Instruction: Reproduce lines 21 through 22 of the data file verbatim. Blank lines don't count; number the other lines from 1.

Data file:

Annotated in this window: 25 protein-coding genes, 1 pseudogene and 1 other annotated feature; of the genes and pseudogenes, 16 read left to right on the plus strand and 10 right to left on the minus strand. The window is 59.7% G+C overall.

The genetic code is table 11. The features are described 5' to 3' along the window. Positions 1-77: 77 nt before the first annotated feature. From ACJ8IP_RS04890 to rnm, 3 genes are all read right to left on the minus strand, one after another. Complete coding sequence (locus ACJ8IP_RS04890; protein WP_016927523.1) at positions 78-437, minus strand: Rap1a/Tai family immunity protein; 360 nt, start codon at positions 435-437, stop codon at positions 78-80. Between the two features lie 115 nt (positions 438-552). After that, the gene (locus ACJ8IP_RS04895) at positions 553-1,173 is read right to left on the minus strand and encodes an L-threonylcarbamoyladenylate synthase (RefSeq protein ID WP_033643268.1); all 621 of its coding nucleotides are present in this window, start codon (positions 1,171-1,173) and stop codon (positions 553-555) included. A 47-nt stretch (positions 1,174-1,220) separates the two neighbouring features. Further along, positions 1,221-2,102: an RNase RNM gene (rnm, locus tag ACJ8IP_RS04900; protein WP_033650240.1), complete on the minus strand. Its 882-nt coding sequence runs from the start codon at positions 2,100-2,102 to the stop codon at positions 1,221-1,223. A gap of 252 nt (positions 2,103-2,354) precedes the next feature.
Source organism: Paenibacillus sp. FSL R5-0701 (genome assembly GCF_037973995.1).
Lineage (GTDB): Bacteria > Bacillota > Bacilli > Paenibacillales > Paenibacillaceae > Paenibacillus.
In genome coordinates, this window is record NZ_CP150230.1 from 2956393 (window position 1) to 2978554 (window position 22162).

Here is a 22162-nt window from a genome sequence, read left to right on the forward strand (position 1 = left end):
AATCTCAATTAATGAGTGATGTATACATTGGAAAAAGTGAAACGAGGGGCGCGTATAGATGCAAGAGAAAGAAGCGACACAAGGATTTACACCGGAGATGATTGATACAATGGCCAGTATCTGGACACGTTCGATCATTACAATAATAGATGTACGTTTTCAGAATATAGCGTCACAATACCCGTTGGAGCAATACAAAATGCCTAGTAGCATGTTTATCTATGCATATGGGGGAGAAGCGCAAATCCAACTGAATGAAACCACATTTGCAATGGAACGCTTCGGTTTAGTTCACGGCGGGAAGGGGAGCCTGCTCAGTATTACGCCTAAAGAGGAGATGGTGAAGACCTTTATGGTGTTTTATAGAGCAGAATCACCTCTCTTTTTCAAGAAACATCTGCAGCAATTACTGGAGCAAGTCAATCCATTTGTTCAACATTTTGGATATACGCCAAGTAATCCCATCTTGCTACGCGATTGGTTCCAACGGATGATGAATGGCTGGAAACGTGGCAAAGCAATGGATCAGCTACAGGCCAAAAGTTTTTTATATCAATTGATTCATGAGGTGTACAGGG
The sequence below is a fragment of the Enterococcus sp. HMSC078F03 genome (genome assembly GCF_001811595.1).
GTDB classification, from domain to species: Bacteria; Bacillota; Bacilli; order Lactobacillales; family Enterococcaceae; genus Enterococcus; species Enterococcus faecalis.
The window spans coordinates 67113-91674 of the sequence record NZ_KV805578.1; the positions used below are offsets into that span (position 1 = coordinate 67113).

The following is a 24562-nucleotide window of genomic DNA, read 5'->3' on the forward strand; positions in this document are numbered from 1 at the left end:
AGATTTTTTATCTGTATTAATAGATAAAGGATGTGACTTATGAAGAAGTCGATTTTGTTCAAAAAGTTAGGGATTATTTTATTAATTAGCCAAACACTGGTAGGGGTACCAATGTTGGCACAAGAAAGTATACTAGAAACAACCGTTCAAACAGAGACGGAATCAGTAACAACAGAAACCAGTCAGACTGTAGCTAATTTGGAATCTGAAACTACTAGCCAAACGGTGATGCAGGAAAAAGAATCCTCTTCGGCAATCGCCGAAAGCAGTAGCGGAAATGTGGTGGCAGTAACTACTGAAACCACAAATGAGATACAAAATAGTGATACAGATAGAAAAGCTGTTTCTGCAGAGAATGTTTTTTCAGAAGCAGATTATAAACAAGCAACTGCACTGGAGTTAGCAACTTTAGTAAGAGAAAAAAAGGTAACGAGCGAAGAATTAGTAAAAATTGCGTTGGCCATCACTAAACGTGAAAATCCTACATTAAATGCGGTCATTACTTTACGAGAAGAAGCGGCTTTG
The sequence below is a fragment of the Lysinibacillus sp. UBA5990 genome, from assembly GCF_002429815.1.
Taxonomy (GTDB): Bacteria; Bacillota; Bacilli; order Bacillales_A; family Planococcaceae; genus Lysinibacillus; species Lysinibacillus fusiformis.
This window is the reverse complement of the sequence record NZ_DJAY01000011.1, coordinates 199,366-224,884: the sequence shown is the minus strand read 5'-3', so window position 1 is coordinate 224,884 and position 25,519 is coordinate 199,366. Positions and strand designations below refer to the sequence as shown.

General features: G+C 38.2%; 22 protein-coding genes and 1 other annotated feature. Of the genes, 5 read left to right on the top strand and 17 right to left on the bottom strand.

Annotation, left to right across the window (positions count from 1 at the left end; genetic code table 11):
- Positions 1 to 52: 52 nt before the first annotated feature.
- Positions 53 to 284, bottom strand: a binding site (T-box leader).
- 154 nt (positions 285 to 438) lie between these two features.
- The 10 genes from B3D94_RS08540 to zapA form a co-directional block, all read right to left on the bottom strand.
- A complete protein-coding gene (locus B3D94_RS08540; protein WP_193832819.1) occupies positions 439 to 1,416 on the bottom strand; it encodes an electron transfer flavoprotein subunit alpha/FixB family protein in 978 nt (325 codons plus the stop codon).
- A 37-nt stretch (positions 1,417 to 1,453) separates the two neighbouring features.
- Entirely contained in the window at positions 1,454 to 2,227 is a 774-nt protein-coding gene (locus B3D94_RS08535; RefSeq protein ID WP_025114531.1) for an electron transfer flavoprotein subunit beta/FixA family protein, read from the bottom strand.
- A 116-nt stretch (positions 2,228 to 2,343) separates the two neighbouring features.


- The 10 genes from B3D94_RS08540 to zapA form a co-directional block, all read right to left on the bottom strand.
- A complete protein-coding gene (locus B3D94_RS08540; protein WP_193832819.1) occupies positions 439 to 1,416 on the bottom strand; it encodes an electron transfer flavoprotein subunit alpha/FixB family protein in 978 nt (325 codons plus the stop codon).